Unfortunately not.

The Wrong Man - 6,5/10
Pretty well done, but the psychologic trauma the whole affair produces on the Fonda family didn't age well. It's as if they had lost a kid. Cheer up guys.

Petit Paysan (Hubert Charuel, 2017) - 7/10
It starts out very good but cannot figure out a way to end so it becomes clich? and avoidant of all the difficulties the character created for himself earlier. But despite the whole plot, the movie is a great way to learn about farmers in Europe these days. Also, the first film where Swann Arlaud was discovered by mainstream audiences.


« : November 28, 2023, 02:55:33 AM noodles_leone »

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« #20937 : November 28, 2023, 06:27:15 PM »

A plein temps/ Full Time (2021) - 7/10. A single mother of two must commute each day to Paris where she serves as the head chambermaid of a 5-star hotel. Seeking to better herself, she risks her position by surreptitiously absenting herself from work to go to a job interview. There is also a transport strike on, a new maid to train, and she must get home before the woman who watches her kids has a meltdown. Can saving the world be any tougher? This is quotidian life shot, edited, and scored as if it were a thriller. And it's a lean 88 minutes as well. Now streaming free on amazon Prime.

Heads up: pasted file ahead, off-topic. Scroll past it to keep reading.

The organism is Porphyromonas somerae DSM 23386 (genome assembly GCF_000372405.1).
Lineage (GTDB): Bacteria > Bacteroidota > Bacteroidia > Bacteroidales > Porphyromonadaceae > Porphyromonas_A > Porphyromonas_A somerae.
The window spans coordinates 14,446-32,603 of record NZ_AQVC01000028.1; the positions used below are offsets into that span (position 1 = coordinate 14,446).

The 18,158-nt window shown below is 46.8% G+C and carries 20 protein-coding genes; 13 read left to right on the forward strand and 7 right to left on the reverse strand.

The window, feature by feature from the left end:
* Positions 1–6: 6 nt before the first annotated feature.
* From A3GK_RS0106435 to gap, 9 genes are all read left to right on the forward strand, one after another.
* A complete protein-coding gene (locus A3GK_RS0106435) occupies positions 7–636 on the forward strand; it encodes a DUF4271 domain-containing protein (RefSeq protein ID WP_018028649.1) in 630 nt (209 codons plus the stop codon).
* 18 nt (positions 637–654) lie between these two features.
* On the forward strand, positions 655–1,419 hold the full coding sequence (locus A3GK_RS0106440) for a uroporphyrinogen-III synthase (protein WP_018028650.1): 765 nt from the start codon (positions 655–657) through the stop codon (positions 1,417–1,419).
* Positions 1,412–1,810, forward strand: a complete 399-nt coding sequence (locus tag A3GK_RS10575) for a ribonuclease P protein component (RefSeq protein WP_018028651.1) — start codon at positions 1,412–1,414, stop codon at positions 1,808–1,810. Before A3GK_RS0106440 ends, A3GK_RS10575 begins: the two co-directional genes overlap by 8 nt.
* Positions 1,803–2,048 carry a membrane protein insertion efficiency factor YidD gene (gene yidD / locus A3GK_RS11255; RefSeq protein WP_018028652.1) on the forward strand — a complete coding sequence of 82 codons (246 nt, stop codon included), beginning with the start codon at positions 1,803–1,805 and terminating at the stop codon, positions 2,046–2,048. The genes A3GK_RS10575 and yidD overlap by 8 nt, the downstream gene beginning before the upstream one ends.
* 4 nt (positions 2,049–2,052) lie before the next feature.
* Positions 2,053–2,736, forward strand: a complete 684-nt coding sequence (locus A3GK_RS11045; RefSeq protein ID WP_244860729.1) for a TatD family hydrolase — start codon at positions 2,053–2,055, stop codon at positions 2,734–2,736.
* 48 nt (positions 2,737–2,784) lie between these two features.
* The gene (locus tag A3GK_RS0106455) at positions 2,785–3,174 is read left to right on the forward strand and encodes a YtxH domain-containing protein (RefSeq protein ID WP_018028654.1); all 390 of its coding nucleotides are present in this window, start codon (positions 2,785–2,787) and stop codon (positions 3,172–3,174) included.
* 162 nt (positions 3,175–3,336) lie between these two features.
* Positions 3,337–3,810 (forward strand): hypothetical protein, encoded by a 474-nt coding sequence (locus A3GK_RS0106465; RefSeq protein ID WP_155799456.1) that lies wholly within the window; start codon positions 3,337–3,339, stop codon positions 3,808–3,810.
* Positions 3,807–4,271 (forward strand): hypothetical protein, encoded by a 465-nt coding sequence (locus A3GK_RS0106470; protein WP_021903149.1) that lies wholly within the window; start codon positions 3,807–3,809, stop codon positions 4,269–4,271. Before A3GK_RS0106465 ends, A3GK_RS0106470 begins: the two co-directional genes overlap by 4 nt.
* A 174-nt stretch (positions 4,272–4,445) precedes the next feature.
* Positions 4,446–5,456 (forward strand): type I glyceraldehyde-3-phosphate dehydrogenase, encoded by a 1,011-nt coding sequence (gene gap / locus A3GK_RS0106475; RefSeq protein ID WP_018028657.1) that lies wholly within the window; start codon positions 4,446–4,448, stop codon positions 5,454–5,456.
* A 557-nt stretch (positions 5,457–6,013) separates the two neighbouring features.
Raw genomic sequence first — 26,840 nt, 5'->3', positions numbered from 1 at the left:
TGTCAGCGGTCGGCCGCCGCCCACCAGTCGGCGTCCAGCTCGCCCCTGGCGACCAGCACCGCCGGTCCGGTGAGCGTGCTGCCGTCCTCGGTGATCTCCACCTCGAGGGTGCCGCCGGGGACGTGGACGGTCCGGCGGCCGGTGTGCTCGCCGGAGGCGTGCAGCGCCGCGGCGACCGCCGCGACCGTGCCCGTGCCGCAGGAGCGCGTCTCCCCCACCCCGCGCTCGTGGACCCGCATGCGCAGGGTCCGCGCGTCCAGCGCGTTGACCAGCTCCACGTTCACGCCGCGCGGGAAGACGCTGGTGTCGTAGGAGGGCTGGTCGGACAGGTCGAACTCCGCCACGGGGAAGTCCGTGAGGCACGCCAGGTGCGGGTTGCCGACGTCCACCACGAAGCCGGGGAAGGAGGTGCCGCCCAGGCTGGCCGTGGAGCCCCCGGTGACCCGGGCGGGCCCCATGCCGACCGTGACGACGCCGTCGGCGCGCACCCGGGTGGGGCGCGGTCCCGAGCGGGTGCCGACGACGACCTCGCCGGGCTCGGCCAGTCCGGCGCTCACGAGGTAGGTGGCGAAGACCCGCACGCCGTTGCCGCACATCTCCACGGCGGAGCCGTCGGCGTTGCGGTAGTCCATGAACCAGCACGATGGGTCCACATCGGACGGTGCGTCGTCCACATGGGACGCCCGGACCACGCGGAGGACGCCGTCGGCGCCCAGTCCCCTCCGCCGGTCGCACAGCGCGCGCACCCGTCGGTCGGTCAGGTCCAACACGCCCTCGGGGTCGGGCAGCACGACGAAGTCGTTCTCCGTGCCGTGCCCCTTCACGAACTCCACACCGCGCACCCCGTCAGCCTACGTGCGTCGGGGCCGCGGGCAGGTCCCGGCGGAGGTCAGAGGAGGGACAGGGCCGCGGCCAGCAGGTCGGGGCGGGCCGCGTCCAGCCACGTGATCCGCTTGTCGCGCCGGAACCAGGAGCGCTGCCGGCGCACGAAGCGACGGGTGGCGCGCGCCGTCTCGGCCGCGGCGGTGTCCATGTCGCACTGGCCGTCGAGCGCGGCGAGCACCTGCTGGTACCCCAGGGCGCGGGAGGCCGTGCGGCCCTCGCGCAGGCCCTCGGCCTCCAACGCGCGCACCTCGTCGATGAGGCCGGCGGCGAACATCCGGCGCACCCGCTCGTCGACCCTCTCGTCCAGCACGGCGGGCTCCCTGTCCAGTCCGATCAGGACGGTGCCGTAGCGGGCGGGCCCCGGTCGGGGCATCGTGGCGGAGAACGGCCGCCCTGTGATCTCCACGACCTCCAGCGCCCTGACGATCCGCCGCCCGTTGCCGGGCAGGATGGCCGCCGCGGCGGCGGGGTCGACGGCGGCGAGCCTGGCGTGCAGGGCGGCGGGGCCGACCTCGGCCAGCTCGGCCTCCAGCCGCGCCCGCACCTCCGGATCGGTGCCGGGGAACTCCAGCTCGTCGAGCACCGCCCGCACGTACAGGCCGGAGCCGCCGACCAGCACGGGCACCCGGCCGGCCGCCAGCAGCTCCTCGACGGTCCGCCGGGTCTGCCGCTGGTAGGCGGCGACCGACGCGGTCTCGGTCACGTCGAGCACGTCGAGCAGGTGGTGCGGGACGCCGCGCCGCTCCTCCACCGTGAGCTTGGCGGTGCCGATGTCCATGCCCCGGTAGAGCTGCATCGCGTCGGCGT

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« #20938 : November 30, 2023, 08:29:29 PM »

The Flesh of the Orchid (1975) - 8/10. Maybe this is a retelling of "No Orchids For Miss Blandish," although it sure is different. James Hadley Chase got a writing credit, though, so maybe.  Charlotte Rampling is first billed, which makes sense, as she does a full frontal nude scene here. She also puts out the eyes of every guy who tries to jump her. The interesting thing is, she's not crazy, it's just everyone around her who is. This leads to a rather high body count by the end of the picture. Interesting supporting cast: Simone Signoret, Bruno Cremer, Hans Christian Blech. Alida Valli has a weird cameo. This was Patrice Chereau's first feature.

« : November 30, 2023, 08:31:22 PM dave jenkins »


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« #20939 : December 02, 2023, 11:04:38 PM »

Napoleon (1955) - 6/10. Sacha Guitry's take on the great man. I haven't seen Didley Squat's recent effort, but I'm going to assume it doesn't have as much singing and dancing as this version. Also, none of the bon mots. This has two different actors playing Bonaparte (Daniel Gelin and Raymond Pellegrin), and Michele Morgan as Josephine. Guitry himself plays Talleyrand, who narrates the story. The cameos are amazing: Gabin, Jean Marais, Yves Montand, Micheline Presle, Serge Reggiani, Orson Welles, Dany Robin, Maria Schell, Danielle Darrieux. There's one particularly hilarious one of Erich von Stroheim playing Beethoven. Watch it in two parts, beginning here: http://rarefilmm.com/2019/06/napoleon-1955/